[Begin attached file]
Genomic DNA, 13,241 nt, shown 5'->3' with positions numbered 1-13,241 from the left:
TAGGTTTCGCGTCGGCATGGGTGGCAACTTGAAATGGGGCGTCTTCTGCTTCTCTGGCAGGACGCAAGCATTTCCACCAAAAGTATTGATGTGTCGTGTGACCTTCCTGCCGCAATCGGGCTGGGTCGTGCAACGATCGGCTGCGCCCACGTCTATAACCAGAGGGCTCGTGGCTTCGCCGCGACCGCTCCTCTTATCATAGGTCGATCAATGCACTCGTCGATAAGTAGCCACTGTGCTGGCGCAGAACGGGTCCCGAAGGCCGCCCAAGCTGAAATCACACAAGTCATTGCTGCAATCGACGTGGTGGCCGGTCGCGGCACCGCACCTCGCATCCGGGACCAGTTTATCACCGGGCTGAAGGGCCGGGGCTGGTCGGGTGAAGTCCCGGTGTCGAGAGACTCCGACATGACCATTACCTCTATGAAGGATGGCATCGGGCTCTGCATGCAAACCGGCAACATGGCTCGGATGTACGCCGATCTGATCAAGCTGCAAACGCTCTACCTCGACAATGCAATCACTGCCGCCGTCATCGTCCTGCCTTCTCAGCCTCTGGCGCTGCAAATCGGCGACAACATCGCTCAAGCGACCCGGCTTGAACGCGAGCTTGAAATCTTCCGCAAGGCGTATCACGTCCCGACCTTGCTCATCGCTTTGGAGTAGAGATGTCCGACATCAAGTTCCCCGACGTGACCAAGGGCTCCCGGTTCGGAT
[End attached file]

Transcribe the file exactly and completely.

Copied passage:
Genomic DNA, 13,241 nt, shown 5'->3' with positions numbered 1-13,241 from the left:
TAGGTTTCGCGTCGGCATGGGTGGCAACTTGAAATGGGGCGTCTTCTGCTTCTCTGGCAGGACGCAAGCATTTCCACCAAAAGTATTGATGTGTCGTGTGACCTTCCTGCCGCAATCGGGCTGGGTCGTGCAACGATCGGCTGCGCCCACGTCTATAACCAGAGGGCTCGTGGCTTCGCCGCGACCGCTCCTCTTATCATAGGTCGATCAATGCACTCGTCGATAAGTAGCCACTGTGCTGGCGCAGAACGGGTCCCGAAGGCCGCCCAAGCTGAAATCACACAAGTCATTGCTGCAATCGACGTGGTGGCCGGTCGCGGCACCGCACCTCGCATCCGGGACCAGTTTATCACCGGGCTGAAGGGCCGGGGCTGGTCGGGTGAAGTCCCGGTGTCGAGAGACTCCGACATGACCATTACCTCTATGAAGGATGGCATCGGGCTCTGCATGCAAACCGGCAACATGGCTCGGATGTACGCCGATCTGATCAAGCTGCAAACGCTCTACCTCGACAATGCAATCACTGCCGCCGTCATCGTCCTGCCTTCTCAGCCTCTGGCGCTGCAAATCGGCGACAACATCGCTCAAGCGACCCGGCTTGAACGCGAGCTTGAAATCTTCCGCAAGGCGTATCACGTCCCGACCTTGCTCATCGCTTTGGAGTAGAGATGTCCGACATCAAGTTCCCCGACGTGACCAAGGGCTCCCGGTTCGGAT